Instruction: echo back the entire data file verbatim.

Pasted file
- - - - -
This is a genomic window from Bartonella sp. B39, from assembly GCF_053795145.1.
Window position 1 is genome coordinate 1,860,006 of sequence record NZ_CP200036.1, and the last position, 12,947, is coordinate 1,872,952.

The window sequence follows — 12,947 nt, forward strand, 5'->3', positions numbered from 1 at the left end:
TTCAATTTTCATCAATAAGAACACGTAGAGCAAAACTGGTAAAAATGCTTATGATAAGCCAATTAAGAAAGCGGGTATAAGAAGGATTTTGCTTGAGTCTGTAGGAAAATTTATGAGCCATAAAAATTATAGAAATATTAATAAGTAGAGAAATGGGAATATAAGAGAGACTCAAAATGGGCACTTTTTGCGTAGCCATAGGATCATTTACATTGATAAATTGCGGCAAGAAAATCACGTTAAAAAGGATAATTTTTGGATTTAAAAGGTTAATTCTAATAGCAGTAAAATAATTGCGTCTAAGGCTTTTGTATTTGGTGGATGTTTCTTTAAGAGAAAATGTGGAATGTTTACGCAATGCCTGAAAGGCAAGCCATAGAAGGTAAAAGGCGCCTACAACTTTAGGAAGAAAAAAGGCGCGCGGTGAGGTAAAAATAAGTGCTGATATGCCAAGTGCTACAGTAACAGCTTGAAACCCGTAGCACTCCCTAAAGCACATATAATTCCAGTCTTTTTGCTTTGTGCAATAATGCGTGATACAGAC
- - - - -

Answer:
This is a genomic window from Bartonella sp. B39, from assembly GCF_053795145.1.
Window position 1 is genome coordinate 1,860,006 of sequence record NZ_CP200036.1, and the last position, 12,947, is coordinate 1,872,952.

The window sequence follows — 12,947 nt, forward strand, 5'->3', positions numbered from 1 at the left end:
TTCAATTTTCATCAATAAGAACACGTAGAGCAAAACTGGTAAAAATGCTTATGATAAGCCAATTAAGAAAGCGGGTATAAGAAGGATTTTGCTTGAGTCTGTAGGAAAATTTATGAGCCATAAAAATTATAGAAATATTAATAAGTAGAGAAATGGGAATATAAGAGAGACTCAAAATGGGCACTTTTTGCGTAGCCATAGGATCATTTACATTGATAAATTGCGGCAAGAAAATCACGTTAAAAAGGATAATTTTTGGATTTAAAAGGTTAATTCTAATAGCAGTAAAATAATTGCGTCTAAGGCTTTTGTATTTGGTGGATGTTTCTTTAAGAGAAAATGTGGAATGTTTACGCAATGCCTGAAAGGCAAGCCATAGAAGGTAAAAGGCGCCTACAACTTTAGGAAGAAAAAAGGCGCGCGGTGAGGTAAAAATAAGTGCTGATATGCCAAGTGCTACAGTAACAGCTTGAAACCCGTAGCACTCCCTAAAGCACATATAATTCCAGTCTTTTTGCTTTGTGCAATAATGCGTGATACAGAC